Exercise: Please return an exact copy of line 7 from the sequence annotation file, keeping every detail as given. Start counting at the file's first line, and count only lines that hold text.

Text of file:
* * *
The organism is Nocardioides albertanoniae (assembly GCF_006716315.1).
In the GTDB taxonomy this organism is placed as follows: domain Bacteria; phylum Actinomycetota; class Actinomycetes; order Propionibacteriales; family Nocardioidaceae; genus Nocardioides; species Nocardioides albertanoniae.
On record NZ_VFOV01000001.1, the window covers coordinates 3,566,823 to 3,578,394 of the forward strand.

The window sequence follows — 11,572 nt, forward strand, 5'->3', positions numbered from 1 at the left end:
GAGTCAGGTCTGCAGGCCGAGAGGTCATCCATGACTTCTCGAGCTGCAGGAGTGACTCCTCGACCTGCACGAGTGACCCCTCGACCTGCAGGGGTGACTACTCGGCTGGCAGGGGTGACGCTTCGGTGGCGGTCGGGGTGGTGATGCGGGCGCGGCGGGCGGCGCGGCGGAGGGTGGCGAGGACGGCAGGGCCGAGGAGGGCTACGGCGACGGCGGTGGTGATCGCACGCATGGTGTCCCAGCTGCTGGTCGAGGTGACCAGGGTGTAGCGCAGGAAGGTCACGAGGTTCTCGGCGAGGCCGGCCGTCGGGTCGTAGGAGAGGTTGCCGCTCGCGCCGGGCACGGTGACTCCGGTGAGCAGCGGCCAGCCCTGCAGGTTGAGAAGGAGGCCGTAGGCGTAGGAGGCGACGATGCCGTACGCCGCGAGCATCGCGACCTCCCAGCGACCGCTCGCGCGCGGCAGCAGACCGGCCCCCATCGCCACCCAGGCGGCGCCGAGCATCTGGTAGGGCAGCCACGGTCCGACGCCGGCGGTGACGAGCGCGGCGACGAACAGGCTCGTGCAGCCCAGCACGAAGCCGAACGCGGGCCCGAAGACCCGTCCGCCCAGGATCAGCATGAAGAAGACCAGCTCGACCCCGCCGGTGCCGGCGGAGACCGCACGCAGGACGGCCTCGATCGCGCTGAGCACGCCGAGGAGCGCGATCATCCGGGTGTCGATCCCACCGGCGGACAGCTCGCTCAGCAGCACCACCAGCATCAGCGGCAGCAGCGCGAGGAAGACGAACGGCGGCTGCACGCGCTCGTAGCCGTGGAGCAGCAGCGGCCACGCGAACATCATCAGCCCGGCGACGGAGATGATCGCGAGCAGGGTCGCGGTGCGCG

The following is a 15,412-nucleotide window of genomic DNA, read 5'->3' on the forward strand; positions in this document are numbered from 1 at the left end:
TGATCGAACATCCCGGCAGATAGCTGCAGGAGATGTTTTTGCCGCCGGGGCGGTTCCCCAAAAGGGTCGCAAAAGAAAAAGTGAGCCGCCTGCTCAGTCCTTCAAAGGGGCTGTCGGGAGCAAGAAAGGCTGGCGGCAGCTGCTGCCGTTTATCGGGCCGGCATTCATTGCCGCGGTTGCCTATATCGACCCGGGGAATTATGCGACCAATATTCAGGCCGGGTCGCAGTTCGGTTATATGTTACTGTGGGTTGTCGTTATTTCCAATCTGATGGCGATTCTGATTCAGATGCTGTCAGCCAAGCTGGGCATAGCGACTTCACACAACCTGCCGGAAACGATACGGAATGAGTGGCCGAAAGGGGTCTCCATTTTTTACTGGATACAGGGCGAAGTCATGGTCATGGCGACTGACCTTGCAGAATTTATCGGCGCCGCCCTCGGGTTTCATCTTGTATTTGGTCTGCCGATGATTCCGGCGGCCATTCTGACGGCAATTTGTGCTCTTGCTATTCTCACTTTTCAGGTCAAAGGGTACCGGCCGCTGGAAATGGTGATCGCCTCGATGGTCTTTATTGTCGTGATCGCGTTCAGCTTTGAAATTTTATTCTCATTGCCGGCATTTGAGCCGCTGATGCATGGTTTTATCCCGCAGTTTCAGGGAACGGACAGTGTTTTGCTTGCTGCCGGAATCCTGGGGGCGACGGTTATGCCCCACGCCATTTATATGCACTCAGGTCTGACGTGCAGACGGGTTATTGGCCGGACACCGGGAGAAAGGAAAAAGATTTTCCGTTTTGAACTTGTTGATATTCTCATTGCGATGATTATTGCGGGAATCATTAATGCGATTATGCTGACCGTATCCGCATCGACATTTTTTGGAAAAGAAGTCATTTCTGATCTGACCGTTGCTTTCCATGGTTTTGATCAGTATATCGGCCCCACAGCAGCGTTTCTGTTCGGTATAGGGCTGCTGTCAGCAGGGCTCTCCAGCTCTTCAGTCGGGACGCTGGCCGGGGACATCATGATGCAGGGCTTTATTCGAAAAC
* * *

TGATCGAACATCCCGGCAGATAGCTGCAGGAGATGTTTTTGCCGCCGGGGCGGTTCCCCAAAAGGGTCGCAAAAGAAAAAGTGAGCCGCCTGCTCAGTCCTTCAAAGGGGCTGTCGGGAGCAAGAAAGGCTGGCGGCAGCTGCTGCCGTTTATCGGGCCGGCATTCATTGCCGCGGTTGCCTATATCGACCCGGGGAATTATGCGACCAATATTCAGGCCGGGTCGCAGTTCGGTTATATGTTACTGTGGGTTGTCGTTATTTCCAATCTGATGGCGATTCTGATTCAGATGCTGTCAGCCAAGCTGGGCATAGCGACTTCACACAACCTGCCGGAAACGATACGGAATGAGTGGCCGAAAGGGGTCTCCATTTTTTACTGGATACAGGGCGAAGTCATGGTCATGGCGACTGACCTTGCAGAATTTATCGGCGCCGCCCTCGGGTTTCATCTTGTATTTGGTCTGCCGATGATTCCGGCGGCCATTCTGACGGCAATTTGTGCTCTTGCTATTCTCACTTTTCAGGTCAAAGGGTACCGGCCGCTGGAAATGGTGATCGCCTCGATGGTCTTTATTGTCGTGATCGCGTTCAGCTTTGAAATTTTATTCTCATTGCCGGCATTTGAGCCGCTGATGCATGGTTTTATCCCGCAGTTTCAGGGAACGGACAGTGTTTTGCTTGCTGCCGGAATCCTGGGGGCGACGGTTATGCCCCACGCCATTTATATGCACTCAGGTCTGACGTGCAGACGGGTTATTGGCCGGACACCGGGAGAAAGGAAAAAGATTTTCCGTTTTGAACTTGTTGATATTCTCATTGCGATGATTATTGCGGGAATCATTAATGCGATTATGCTGACCGTATCCGCATCGACATTTTTTGGAAAAGAAGTCATTTCTGATCTGACCGTTGCTTTCCATGGTTTTGATCAGTATATCGGCCCCACAGCAGCGTTTCTGTTCGGTATAGGGCTGCTGTCAGCAGGGCTCTCCAGCTCTTCAGTCGGGACGCTGGCCGGGGACATCATGATGCAGGGCTTTATTCGAAAAC